Imported: 13 Feb '17 | Published: 18 Jan '11
USPTO - Utility Patents
A metalized plastic antenna includes a plastic antenna body with metallization on the inside. In this arrangement metallization is used for conducting electromagnetic waves. Furthermore, metallization may be implemented as a protective coating so that chemical resistance of the plastic antenna may be ensured even in the case of corrosive environmental conditions.
This application claims the benefit of the filing date of the U.S.-Provisional Application Ser. No. 60/740,228 filed on Nov. 28, 2005 and of the German Patent Application Serial No. 10 2005 056 042.3 filed on Nov. 24, 2005, the disclosure of which both is hereby incorporated by reference.
The present invention relates to fill level measuring. In particular, the present invention relates to a metallised plastic antenna for a fill level radar, a fill level radar to determine the fill level in a tank, the use of such a metallised plastic antenna for fill level measuring, as well as to a method for producing such a metallised plastic antenna.
Known fill level measuring devices comprise parabolic antennas or horn antennas that transmit or receive radar waves or microwaves in order to determine the fill level of a medium in a fill level container. The antenna of such a fill level measuring device is for example arranged within a container or (e.g. in the case of determining the water level) underneath a bridge.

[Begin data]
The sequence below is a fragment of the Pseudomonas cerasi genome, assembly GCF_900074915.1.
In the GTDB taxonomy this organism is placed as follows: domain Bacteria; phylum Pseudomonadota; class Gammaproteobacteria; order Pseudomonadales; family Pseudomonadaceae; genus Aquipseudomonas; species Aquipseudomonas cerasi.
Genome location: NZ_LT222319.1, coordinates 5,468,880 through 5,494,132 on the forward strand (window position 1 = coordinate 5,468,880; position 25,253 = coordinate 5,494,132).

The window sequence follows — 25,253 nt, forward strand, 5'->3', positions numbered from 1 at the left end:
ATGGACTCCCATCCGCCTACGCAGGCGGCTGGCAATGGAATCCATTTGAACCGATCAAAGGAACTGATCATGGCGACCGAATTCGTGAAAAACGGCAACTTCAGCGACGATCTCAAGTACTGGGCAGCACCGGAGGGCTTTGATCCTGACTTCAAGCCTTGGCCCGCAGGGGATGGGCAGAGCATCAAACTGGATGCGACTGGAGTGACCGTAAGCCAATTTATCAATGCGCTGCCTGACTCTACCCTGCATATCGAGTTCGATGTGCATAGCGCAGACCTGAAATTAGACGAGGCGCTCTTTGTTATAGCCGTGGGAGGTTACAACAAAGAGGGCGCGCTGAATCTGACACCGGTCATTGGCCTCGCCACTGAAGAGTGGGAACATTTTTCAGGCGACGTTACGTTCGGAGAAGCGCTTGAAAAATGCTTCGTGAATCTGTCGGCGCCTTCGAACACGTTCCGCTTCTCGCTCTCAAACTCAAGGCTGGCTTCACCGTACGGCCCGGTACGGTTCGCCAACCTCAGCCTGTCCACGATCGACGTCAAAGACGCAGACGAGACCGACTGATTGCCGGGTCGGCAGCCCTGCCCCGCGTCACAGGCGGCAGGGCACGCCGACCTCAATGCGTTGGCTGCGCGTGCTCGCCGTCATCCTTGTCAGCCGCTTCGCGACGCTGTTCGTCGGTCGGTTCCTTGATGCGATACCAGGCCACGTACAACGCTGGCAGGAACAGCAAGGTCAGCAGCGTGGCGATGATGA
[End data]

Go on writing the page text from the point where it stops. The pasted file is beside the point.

These days such antennas are produced in the form of sheet-metal antennas that are deep drawn and welded accordingly. Furthermore, solid materials made of stainless steel are also used, from which materials the corresponding antennas are turned. Such a production process is mechanically demanding and involves considerable expenditure. Furthermore, the metallic design of such antennas results in very considerable weight, which can have very negative consequences in particular in the case of greatly fluctuating environmental conditions (such as for example considerable wind pressure or considerable acceleration) and can at times result in system failure due to mechanical stress.